In this post, we’re going to run through the 35 factors that Google deem the most important for ranking. I’d suggest you keep this page handy (bookmark or favourite it), and check on it every time you update your website, but don’t expect to see millions of new visitors overnight!
Organic traffic requires consistency. If you follow everything in this post and keep working at it, your organic traffic will grow month after month, I guarantee it!
The 35 Most Important Google Ranking Factors
In the name of simplicity, especially when tackling a potential trip-hazard like SEO, I’ve broken the Google ranking factors into larger categories. If you’re new to SEO, tackle these categories and their factors in the order listed below…
…I’ve put them in this order for a reason! Some of them will have a much greater effect than others, but the strength of your SEO will be based on the sum of these factors, not individual ones!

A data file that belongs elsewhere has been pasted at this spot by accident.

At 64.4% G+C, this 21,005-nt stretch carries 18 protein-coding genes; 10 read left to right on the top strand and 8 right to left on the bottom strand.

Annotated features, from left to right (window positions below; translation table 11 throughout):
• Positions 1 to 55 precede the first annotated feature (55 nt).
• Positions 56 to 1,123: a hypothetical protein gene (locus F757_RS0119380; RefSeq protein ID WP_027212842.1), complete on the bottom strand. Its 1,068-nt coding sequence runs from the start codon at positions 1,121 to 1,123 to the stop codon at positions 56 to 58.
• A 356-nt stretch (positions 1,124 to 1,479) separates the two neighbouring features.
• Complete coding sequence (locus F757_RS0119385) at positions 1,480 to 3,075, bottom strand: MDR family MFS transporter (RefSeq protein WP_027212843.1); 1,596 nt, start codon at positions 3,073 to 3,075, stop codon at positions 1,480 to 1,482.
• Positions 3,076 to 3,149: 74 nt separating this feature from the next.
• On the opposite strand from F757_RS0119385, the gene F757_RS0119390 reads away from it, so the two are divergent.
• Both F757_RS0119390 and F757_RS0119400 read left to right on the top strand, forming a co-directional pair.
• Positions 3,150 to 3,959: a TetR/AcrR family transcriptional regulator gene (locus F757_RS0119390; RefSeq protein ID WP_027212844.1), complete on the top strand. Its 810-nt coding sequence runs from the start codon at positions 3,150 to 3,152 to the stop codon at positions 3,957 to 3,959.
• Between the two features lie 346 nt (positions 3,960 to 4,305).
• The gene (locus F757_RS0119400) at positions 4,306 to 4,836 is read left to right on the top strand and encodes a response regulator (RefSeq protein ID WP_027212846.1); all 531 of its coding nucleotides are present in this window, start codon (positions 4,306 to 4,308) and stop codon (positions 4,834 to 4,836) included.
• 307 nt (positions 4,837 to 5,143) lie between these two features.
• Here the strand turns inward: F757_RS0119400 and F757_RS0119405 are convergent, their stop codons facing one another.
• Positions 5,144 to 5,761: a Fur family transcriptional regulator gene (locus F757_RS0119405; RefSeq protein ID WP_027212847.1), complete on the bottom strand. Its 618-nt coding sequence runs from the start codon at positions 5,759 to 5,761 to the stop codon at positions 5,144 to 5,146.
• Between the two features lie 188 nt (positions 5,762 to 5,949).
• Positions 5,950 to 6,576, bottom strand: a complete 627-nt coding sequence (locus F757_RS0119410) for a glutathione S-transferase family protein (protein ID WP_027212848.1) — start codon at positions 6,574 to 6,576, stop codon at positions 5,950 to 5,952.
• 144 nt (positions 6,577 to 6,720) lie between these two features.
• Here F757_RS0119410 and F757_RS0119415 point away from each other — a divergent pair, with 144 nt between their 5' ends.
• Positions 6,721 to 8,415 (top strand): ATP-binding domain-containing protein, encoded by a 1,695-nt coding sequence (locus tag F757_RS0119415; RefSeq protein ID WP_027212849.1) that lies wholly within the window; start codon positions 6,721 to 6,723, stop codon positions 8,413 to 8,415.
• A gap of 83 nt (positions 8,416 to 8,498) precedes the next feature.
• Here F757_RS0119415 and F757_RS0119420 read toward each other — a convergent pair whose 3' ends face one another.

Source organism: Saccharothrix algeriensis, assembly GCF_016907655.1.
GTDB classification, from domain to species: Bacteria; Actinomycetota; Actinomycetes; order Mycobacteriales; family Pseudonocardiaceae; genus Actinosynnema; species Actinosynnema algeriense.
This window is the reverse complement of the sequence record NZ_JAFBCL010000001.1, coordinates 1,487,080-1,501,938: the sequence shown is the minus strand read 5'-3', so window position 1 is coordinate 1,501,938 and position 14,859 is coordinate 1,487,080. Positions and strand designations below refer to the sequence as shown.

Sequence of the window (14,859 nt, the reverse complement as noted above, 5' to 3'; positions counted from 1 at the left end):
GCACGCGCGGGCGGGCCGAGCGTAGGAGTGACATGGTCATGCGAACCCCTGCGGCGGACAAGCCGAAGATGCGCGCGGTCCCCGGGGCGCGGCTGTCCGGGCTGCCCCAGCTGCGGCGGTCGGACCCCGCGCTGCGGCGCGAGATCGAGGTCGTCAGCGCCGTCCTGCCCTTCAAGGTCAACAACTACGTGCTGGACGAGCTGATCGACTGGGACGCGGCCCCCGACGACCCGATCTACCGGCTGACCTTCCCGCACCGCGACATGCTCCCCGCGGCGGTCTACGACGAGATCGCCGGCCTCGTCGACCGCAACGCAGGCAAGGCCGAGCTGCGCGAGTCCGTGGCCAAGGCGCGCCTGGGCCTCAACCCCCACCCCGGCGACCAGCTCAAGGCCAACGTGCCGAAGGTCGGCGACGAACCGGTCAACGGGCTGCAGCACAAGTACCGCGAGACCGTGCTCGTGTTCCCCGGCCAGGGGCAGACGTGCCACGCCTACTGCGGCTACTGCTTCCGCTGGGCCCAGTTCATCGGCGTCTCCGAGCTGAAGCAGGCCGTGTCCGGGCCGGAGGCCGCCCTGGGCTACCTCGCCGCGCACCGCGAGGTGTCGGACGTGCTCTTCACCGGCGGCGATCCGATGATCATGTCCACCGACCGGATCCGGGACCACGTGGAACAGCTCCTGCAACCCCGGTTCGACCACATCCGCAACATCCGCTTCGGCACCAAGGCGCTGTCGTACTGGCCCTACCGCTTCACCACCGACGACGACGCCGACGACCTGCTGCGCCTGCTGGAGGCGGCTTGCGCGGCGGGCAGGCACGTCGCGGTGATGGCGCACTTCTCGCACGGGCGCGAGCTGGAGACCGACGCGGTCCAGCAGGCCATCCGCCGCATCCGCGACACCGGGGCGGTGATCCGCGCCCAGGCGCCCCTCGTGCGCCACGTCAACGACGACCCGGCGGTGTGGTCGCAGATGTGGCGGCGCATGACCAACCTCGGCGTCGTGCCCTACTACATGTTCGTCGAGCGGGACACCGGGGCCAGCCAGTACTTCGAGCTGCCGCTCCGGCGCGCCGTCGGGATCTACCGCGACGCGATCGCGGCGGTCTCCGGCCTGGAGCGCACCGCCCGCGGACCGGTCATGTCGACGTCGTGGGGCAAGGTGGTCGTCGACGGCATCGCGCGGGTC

Important Google Ranking Factors: General SEO
Load Speed- Google cares about the speed of your website. Make sure you’re performing regular speed checks and optimising your site. There are loads of website speed checkers out there, but we use Pingdom for their comprehensive report.
Security- Google don’t want to put their users in danger or recommend a website that could harm their reputation. Sites with proper protection and encryption will rank higher than those without. Make sure your site is HTTPS ready. Learn more in our article, Don’t Get Labelled ‘Not Secure’, including how to encrypt for FREE.
Sitemap- a sitemap helps Google to navigate and rank the importance of all the pages on your site. If you’re using WordPress, install the Yoast plugin and set one up using that, if not try and online sitemap generator. Install Google Search Console (previously called Webmaster Tools), to find out if you’ve already got one in place.
Mobile Friendly- 51.89% of worldwide web traffic is from mobile (STATISTA). Your site must be optimised for this increasingly popular device and there’s no surprise that Google use it as a ranking factor. If your website’s theme or functions don’t suit mobile, you’ll be penalised on search.
Mobile Load Speed– Mobile load speed is absolutely massive and continues to grow in importance. Make sure image and video sizes are minimised to speed up performance. Check your site’s mobile speed for FREE with testmysite.withgoogle.com. This awesome tool runs a test, compares your website to competitors and even tells you how to improve.